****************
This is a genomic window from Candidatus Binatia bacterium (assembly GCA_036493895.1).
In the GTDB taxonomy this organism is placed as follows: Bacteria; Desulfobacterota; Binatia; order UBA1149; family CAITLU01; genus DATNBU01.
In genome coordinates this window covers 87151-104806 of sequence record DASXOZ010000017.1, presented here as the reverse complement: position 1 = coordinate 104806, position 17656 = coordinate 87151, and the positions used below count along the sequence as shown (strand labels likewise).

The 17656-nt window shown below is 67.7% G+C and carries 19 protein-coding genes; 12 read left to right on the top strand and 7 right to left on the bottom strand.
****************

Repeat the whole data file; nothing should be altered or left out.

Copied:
This is a genomic window from Candidatus Binatia bacterium (assembly GCA_036493895.1).
In the GTDB taxonomy this organism is placed as follows: Bacteria; Desulfobacterota; Binatia; order UBA1149; family CAITLU01; genus DATNBU01.
In genome coordinates this window covers 87151-104806 of sequence record DASXOZ010000017.1, presented here as the reverse complement: position 1 = coordinate 104806, position 17656 = coordinate 87151, and the positions used below count along the sequence as shown (strand labels likewise).

The 17656-nt window shown below is 67.7% G+C and carries 19 protein-coding genes; 12 read left to right on the top strand and 7 right to left on the bottom strand.